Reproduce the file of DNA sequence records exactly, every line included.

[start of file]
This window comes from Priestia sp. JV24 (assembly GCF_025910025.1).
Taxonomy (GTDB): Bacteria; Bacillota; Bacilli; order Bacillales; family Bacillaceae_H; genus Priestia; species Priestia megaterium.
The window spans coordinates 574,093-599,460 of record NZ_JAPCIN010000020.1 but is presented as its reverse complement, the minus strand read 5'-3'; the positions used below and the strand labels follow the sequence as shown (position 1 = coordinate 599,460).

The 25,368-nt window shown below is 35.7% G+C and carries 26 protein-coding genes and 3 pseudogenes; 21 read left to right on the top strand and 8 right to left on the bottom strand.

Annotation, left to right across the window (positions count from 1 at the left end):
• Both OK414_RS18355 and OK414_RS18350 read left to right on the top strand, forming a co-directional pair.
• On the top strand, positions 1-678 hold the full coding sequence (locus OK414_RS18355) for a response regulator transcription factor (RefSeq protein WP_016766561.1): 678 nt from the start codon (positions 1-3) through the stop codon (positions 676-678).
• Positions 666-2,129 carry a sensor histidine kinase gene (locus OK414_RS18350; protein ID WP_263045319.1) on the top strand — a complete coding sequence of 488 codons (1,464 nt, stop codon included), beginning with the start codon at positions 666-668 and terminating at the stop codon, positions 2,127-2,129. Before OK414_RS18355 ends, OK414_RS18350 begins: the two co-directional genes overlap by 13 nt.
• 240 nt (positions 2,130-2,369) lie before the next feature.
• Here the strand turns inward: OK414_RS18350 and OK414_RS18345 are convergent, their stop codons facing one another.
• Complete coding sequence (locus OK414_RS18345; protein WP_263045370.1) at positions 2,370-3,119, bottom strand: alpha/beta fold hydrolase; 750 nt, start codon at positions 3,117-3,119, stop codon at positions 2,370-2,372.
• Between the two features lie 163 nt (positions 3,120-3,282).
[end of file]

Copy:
This window comes from Priestia sp. JV24 (assembly GCF_025910025.1).
Taxonomy (GTDB): Bacteria; Bacillota; Bacilli; order Bacillales; family Bacillaceae_H; genus Priestia; species Priestia megaterium.
The window spans coordinates 574,093-599,460 of record NZ_JAPCIN010000020.1 but is presented as its reverse complement, the minus strand read 5'-3'; the positions used below and the strand labels follow the sequence as shown (position 1 = coordinate 599,460).

The 25,368-nt window shown below is 35.7% G+C and carries 26 protein-coding genes and 3 pseudogenes; 21 read left to right on the top strand and 8 right to left on the bottom strand.

Annotation, left to right across the window (positions count from 1 at the left end):
• Both OK414_RS18355 and OK414_RS18350 read left to right on the top strand, forming a co-directional pair.
• On the top strand, positions 1-678 hold the full coding sequence (locus OK414_RS18355) for a response regulator transcription factor (RefSeq protein WP_016766561.1): 678 nt from the start codon (positions 1-3) through the stop codon (positions 676-678).
• Positions 666-2,129 carry a sensor histidine kinase gene (locus OK414_RS18350; protein ID WP_263045319.1) on the top strand — a complete coding sequence of 488 codons (1,464 nt, stop codon included), beginning with the start codon at positions 666-668 and terminating at the stop codon, positions 2,127-2,129. Before OK414_RS18355 ends, OK414_RS18350 begins: the two co-directional genes overlap by 13 nt.
• 240 nt (positions 2,130-2,369) lie before the next feature.
• Here the strand turns inward: OK414_RS18350 and OK414_RS18345 are convergent, their stop codons facing one another.
• Complete coding sequence (locus OK414_RS18345; protein WP_263045370.1) at positions 2,370-3,119, bottom strand: alpha/beta fold hydrolase; 750 nt, start codon at positions 3,117-3,119, stop codon at positions 2,370-2,372.
• Between the two features lie 163 nt (positions 3,120-3,282).